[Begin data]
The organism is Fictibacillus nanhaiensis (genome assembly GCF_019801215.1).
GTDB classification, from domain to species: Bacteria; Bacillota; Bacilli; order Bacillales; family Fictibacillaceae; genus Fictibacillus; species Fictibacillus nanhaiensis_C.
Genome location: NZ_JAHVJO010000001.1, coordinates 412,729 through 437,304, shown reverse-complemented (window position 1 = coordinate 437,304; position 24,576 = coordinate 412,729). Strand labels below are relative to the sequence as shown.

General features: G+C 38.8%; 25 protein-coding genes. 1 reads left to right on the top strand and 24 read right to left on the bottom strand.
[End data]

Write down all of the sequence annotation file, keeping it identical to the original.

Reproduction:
The organism is Fictibacillus nanhaiensis (genome assembly GCF_019801215.1).
GTDB classification, from domain to species: Bacteria; Bacillota; Bacilli; order Bacillales; family Fictibacillaceae; genus Fictibacillus; species Fictibacillus nanhaiensis_C.
Genome location: NZ_JAHVJO010000001.1, coordinates 412,729 through 437,304, shown reverse-complemented (window position 1 = coordinate 437,304; position 24,576 = coordinate 412,729). Strand labels below are relative to the sequence as shown.

General features: G+C 38.8%; 25 protein-coding genes. 1 reads left to right on the top strand and 24 read right to left on the bottom strand.